5) "Foreground dust" darkening and reddening the blue reflection nebula to a greenish gray color.

Cocoon Nebula Marcel Drechsler.png
Very deep view of the Cocoon Nebula. Photo: Marcel Drechsler.

The Trifid Nebula shows some similarities with the Cocoon Nebula. Many images show the Cocoon Nebula to be "all red", but many also show a faint outer blue rim around it. The very deep image of the Cocoon that I have posted here shows a very large blue reflection nebula surrounding the Cocoon. This reflection nebula is really there, but it is very faint.

My point is that the blue reflection nebula of the Trifid Nebula is not exclusively the product of the yellow-looking reddened A-type supergiant star immediately to the north of the Trifid. Instead, we should think of the small grouping of stars in the center of the Trifid as providing not only the ultraviolet light needed to ionize the red lobes of the Trifid, but also contributing significantly to the blue light surrounding this famous nebula.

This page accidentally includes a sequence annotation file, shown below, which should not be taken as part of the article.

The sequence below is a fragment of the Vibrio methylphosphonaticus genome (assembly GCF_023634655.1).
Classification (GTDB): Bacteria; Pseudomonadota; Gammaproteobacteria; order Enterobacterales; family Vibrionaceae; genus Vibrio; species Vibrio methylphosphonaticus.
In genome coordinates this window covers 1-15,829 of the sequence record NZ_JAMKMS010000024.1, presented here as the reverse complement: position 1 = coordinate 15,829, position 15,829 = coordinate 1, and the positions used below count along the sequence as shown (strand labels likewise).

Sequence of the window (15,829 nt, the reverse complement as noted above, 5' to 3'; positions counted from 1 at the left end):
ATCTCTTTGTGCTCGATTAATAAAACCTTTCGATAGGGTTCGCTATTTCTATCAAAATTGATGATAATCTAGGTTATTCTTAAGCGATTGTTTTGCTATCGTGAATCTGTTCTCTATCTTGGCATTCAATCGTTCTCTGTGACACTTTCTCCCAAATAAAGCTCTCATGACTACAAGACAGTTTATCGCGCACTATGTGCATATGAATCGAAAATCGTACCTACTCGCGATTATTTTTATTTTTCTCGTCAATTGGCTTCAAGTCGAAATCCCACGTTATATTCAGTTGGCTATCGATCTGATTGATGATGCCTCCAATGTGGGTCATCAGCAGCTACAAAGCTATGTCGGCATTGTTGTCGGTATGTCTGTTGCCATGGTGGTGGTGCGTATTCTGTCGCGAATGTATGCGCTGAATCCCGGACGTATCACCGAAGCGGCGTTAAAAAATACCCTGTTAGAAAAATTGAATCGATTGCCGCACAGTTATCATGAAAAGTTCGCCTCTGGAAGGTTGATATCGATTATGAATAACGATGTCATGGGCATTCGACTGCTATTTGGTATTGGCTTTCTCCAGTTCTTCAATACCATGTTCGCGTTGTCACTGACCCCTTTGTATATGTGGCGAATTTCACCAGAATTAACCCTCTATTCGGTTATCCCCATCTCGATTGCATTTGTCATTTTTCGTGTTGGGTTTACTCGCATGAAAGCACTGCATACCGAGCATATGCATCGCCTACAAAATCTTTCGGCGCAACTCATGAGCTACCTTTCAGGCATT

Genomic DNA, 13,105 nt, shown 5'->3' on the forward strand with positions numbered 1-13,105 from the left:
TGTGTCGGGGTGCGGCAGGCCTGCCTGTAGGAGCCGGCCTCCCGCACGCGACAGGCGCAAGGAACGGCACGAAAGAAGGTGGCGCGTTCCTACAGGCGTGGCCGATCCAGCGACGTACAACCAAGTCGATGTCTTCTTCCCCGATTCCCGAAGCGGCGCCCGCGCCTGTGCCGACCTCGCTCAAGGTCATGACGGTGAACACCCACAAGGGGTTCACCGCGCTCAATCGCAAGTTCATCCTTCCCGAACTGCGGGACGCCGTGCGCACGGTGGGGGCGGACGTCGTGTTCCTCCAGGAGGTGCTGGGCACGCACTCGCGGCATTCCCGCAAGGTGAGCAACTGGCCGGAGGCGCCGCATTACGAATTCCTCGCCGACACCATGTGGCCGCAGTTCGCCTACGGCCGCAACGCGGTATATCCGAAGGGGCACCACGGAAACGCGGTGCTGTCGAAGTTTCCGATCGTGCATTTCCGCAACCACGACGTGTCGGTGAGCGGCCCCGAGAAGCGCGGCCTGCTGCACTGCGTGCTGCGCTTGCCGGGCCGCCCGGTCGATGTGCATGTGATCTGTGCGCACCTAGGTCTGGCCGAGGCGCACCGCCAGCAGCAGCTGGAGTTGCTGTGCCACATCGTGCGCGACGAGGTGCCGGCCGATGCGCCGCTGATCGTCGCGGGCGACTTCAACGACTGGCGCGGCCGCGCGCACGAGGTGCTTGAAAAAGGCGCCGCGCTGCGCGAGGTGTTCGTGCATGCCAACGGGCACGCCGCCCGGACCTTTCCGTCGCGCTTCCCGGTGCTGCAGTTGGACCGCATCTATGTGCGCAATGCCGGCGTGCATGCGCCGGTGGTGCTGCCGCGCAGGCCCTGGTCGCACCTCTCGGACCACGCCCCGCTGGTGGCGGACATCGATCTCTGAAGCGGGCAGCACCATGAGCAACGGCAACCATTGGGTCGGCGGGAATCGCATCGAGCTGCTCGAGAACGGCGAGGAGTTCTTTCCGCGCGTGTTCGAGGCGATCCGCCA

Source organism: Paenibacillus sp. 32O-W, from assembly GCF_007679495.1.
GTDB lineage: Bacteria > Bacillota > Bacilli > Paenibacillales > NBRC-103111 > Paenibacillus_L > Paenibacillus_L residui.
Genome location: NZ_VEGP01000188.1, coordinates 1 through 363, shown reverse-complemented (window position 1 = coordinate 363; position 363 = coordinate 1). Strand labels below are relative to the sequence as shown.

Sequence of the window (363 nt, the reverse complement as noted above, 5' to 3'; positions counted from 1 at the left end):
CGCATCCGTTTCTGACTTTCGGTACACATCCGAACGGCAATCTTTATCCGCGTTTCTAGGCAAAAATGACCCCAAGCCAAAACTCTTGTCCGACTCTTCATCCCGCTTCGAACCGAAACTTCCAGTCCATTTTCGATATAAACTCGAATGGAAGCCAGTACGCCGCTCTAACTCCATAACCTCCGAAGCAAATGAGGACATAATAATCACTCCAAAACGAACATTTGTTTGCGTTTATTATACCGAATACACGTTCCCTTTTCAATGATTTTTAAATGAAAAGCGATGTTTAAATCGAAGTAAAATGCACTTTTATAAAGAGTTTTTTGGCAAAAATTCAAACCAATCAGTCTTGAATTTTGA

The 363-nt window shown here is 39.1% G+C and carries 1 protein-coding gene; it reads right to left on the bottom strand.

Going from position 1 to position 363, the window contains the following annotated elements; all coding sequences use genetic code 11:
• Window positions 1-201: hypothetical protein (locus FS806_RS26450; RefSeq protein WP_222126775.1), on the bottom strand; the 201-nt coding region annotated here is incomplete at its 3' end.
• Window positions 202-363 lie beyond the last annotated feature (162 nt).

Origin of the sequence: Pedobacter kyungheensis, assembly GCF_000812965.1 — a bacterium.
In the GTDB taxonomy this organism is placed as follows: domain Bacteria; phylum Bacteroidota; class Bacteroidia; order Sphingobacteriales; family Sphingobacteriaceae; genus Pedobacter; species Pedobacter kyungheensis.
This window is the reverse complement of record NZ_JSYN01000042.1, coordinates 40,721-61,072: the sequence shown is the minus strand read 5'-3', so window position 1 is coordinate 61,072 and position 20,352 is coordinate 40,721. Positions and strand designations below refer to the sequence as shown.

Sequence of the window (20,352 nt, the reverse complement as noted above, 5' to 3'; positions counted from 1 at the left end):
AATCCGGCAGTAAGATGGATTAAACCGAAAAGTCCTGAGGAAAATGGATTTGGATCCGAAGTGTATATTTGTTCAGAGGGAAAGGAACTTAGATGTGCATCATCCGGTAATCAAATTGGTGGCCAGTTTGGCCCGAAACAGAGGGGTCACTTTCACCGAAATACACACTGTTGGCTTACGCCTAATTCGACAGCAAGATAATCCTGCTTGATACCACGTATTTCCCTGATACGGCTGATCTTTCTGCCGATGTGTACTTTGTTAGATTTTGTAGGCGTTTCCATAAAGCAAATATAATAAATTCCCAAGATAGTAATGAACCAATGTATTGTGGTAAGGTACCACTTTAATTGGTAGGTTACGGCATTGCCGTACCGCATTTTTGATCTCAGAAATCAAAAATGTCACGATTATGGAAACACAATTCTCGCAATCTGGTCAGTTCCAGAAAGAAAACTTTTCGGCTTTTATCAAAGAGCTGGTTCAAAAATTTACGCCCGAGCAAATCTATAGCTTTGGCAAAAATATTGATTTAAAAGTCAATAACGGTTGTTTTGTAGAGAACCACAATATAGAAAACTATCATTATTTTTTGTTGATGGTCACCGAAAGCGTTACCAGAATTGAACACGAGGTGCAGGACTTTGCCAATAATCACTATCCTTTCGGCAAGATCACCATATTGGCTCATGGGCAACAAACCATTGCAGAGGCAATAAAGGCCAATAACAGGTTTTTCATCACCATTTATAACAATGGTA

Ann
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Re: APOD: A Beautiful Trifid (2021 Aug 12)

Post by beryllium732 » Thu Aug 12, 2021 7:14 am

Very interesting Ann!

Like the detailed explanations and markings! Much appreciated!

Does anyone know the origins of the Nebula? Is it neutral hydrogen floating freely that just started star production because of disturbance or was it created by a supernova remnant? What's the size of the nebulae? It must be very packed if it contains several thousands of protostars.

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Re: APOD: A Beautiful Trifid (2021 Aug 12)

Post by Ann » Thu Aug 12, 2021 9:23 am

beryllium732 wrote:
Thu Aug 12, 2021 7:14 am
Very interesting Ann!

Like the detailed explanations and markings! Much appreciated!

Does anyone know the origins of the Nebula? Is it neutral hydrogen floating freely that just started star production because of disturbance or was it created by a supernova remnant? What's the size of the nebulae? It must be very packed if it contains several thousands of protostars.
The size of the nebula is about 40 light-years in diameter, as stated in the caption of the APOD.